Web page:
Field Find: 1956 Chevrolet Suburban

In today’s world, you would call the Chevy Suburban a sport utility vehicle or SUV. But 65 years ago, you would have simply called it a van. Sometimes they would come with multiple seats for carrying people, other times the area behind the driver’s seat was used for carrying stuff. The latter describes the seller’s 1956 Suburban, a vehicle that looks as though it was meant to haul cargo. The van has rust and brake issues but does run, so that’s a good start. For those interested in restoring this former transport, it can be found in Princeton, Missouri, and here on eBay where the bidding has reached $3,050. Thanks, Larry D, for another neat find!

The Chevy Suburban has the distinction of being the longest continuously used nameplate in automobile production. It first appeared for the 1935 model year and is still worn on Chevy products today. The first-generation Carryall Suburban was one of the earliest production station wagons to use all-metal bodies (remember the woodies?). From its roots as a utility vehicle, the Suburban has come a long way, now being the biggest, most luxurious – and expensive — SUV that Chevy offers.

Fourth-generation Suburbans were built between 1955-59. Redesigned in conjunction with GM’s truck series, the updated engineering and styling didn’t arrive until mid-way in the 1955 season. Changes over the third-gen included a flatter hood, front fenders that were flush with the body, and a trapezoid grill. Parts and components would also be shared with the company’s passenger cars, like the V-shaped speedometer from the 150/210/Bel Air.

While a small-block V8 could be ordered with the Suburban for 1956, the base engine was the 235 cubic inch inline-six, which is how the seller’s van is equipped, including 3-on-the-tree. We’re not sure how active the seller’s truck has been, but we’re thinking it has been laid up for a while. The snow you see on the ground around the Suburban is also inside the Suburban, which may have happened because the doors don’t latch. The seller says the vehicle has rust “in the usual places.” As we see some big holes in the floorboards, those usual places must be associated with the undercarriage.

We’re told the truck runs, but we don’t know if that extends past idling. For example, will it move on its own, and will the transmission go through the gears? We do know the brakes are gone as the van won’t stop on its own, so caution will be needed when loading it up on a trailer. It’s a well-used vehicle as the seller says the odometer reading is approaching 200,000 miles.

What’s a van like this worth? There are several estimates for Chevy pickups from 1956, but not much specifically for the Suburban. If you assume they’re in the same territory, one of these transports in Fair condition would be worth about $10,000, but this one isn’t quite there. But all fixed up, trucks of this era can go for north of $40,000. It always boils down to what it will cost to fix everything as that’s the primary consideration in determining whether to buy someone’s automotive wares.

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  1. PaulG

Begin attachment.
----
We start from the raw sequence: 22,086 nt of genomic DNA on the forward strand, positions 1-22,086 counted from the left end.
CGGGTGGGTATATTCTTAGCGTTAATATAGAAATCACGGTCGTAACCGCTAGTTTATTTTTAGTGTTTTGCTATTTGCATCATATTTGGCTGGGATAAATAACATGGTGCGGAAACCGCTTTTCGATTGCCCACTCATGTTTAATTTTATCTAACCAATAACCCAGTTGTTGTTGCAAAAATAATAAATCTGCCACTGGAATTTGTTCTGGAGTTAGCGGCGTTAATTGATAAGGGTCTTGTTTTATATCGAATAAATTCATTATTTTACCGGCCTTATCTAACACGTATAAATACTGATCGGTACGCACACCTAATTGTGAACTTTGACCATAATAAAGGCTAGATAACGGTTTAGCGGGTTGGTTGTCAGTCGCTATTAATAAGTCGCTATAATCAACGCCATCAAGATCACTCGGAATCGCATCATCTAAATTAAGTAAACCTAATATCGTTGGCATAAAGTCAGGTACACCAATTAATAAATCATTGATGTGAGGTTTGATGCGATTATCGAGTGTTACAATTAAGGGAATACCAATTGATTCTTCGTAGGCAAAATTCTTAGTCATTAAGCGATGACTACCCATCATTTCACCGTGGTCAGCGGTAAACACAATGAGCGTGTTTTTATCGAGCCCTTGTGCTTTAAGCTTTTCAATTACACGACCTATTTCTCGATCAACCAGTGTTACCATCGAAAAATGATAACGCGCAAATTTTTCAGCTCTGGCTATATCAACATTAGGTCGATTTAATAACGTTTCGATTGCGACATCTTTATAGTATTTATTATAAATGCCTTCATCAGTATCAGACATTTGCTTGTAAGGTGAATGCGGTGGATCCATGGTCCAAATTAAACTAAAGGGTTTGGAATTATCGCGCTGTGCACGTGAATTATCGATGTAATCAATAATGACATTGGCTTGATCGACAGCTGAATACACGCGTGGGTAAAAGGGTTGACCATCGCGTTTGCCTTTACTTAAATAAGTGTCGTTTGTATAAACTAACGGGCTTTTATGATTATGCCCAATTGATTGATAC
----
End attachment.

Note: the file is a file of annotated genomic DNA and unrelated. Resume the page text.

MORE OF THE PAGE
Typically these were known as a Carryall, a Panel, or Suburban depending on how it was optioned.
    Having owned several from this and the next generation I’m partial to something with less rust…but this should be a great candidate for someone used to working with the tin worm.

    Like 5
    • Phlathead Phil

      Yes the ‘Tin Worms” have been up all night feasting on this delight.

      Seems they have three shifts. Morning, noon & night!

  2. Glenn C. Schwass Member

    It has aittle more rust than I can handle and I’d have to see underneath it. I’m not able to get one now which is good, because I’d be learning how to weld on this.

    Like 1
  3. Vall Miller

    I’ve owned a number of earlier pre ’67 short wheelbase, 2 door Carryalls, and love them. My first was a ’57 with 389 Pontiac, and wish I’d never sold it. My current Suburban is a 1969, and first long wheelbase Suburban I’ve owned. Once I quickly got used to the extra length I grew to really appreciate that larger carrying capacity and love it now.

    Like 1
  4. chrlsful

    bud hada dodge like this. Alot to like over the ’60 – ’96 vans. And even something over the new sprinter/transit connect style. For every automotive Q, there is the same “What’s ur APPLICATION? answer. I think in 4WD this could really fill some specific needs. I hade to work ona ’60 – 96 motor (the dash keeps gettin in the way – “Is this thing 1/2 in or 1/2 out?”

  5. Terry J

    Had a couple back in the day. “Crummy’s” they were called and were used as crew transporters in the logging camps. Mine had rear doors that opened to the left & right, not “clam shell” like these. :-) Terry J

  6. Vall Miller

    The rust on this old Burb is really not that bad, and although I hate rust I’d take this on in a second if it was cheap enough to buy. I’ve got a ’39 Chevy coupe that made this look pristine in comparison! Everything in the bottom 4″-5″ of the body was rotted away, and today it’s back on the road solid as new. Took me 6 months of metal replacement to get it there, but saving such a cool old car is better than watching it rot back into the soil.

    Like 1

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